The Romanticization of Commitment
The first time I met my academic advisor — who is unquestionably one of the wisest people I've met here — she said something to me I'll never forget. "At some other schools, they romanticize going out and getting drunk five nights a week. At Oberlin, we romanticize signing ourselves up for an impossible amount of commitments and never sleeping."
I had been on campus for a grand total of four days, and distinctly remember thinking that I had absolutely no interest in the former, but that the latter seemed like a silly thing to idealize as well. Eighteen months, 65 credits, one club sport, two volunteer positions, and one club foundation later, I look back on that moment and laugh — at least for a moment, until I remember that I have a meeting in ten minutes and have to refocus.
Don't get me wrong: I love everything I do, and have spent many a glorious hour at Oberlin on nothing more rigorous than watching my friend eat the biggest ice cream cone the Stevie soft-serve machine has probably ever made, or having a top-of-our-lungs Wicked sing-a-long with my roommates on a Thursday night. Still, my advisor was right — there's a certain glamor to being that classic Oberlin kid who's always busy. Only after a year and a half at this school, I've realized that I'd need a time machine and the ability to Apparate to really experience everything that this school has to offer. Failing those things, the best I can do is make an effort to get outside my routine, to always be on the lookout for new things here.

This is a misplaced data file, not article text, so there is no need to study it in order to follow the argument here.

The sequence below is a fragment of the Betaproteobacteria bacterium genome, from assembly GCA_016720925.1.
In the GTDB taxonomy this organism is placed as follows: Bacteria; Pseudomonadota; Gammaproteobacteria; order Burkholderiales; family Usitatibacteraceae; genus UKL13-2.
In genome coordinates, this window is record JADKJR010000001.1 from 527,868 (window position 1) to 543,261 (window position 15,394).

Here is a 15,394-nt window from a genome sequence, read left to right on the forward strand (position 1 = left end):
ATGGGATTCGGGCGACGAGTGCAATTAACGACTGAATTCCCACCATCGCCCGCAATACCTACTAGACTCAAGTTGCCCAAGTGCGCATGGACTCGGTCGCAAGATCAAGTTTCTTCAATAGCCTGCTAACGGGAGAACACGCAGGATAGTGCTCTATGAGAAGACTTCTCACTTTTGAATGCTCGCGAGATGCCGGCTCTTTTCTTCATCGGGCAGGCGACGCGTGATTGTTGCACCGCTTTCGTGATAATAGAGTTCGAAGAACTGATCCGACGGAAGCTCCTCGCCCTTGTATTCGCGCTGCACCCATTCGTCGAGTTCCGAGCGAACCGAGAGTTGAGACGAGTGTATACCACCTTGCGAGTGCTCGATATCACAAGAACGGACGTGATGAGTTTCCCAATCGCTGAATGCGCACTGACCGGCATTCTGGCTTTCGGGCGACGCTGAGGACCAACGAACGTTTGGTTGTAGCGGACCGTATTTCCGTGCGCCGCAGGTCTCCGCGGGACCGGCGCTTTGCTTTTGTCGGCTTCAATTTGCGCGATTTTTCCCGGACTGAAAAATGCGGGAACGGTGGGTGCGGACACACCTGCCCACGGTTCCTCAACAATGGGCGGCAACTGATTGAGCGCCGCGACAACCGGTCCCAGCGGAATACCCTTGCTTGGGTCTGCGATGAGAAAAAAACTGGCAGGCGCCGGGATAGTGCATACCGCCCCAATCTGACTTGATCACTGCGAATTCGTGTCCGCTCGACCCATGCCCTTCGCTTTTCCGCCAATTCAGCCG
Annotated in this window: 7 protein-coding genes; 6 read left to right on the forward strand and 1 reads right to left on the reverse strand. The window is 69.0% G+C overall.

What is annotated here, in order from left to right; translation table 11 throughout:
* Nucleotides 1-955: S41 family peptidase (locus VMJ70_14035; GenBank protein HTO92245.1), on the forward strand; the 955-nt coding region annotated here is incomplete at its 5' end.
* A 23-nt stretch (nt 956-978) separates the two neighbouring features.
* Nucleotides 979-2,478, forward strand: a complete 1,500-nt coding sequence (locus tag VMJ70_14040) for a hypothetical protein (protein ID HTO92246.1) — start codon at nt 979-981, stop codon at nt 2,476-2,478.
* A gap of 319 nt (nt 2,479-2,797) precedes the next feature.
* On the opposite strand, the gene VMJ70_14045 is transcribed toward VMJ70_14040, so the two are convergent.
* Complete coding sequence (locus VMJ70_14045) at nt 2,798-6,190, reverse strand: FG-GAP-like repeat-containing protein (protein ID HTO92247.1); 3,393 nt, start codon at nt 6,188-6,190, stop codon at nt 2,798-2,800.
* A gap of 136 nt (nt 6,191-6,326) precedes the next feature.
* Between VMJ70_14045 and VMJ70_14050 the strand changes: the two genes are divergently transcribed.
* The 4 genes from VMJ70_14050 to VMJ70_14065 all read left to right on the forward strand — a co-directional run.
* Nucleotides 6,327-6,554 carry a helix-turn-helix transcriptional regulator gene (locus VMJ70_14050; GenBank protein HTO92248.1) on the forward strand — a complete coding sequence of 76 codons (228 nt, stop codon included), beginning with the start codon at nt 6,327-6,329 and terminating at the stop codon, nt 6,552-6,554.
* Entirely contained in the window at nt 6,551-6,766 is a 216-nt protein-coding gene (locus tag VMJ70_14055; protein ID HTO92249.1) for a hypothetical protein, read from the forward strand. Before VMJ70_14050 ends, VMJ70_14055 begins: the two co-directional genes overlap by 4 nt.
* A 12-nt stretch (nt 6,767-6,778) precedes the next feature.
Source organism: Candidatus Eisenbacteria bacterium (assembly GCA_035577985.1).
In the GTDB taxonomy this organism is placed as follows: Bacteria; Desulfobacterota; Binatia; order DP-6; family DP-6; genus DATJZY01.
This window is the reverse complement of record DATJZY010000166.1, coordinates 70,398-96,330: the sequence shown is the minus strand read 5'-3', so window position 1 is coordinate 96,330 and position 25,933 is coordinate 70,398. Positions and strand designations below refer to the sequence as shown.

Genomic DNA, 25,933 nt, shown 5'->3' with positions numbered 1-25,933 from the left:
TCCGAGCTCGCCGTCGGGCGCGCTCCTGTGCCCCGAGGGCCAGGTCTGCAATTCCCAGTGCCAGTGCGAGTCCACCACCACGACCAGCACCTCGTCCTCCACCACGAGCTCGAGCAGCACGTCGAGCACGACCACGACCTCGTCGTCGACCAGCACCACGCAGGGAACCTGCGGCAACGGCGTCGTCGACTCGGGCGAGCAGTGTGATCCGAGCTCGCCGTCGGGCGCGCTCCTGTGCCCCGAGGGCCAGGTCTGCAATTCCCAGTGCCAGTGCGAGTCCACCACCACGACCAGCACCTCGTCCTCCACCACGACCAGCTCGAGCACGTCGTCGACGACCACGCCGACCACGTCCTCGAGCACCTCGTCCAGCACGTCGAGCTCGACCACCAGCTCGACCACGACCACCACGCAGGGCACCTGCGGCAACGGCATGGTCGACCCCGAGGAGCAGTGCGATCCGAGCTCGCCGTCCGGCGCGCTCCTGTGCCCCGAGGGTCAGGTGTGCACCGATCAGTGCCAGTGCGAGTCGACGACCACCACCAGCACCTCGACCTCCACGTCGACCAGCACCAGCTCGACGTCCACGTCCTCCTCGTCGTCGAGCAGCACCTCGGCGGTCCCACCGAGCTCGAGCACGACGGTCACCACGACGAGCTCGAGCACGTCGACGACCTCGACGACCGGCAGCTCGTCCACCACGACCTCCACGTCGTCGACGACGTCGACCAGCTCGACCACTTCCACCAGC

That's where this blog comes in. Every post I write will be about me trying something completely new — participating in a new event, learning a new ability, you name it. I don't expect to be good at all of them; in fact, I hope I'm not. It's important to have passions and talents, but there's a certain fun in running headlong in the complete opposite direction of your skill set and seeing what happens. I don't really know where it'll take me, but I know I'm beyond excited to get there.
Now I'm sorry, I have to go. I have a meeting in ten minutes.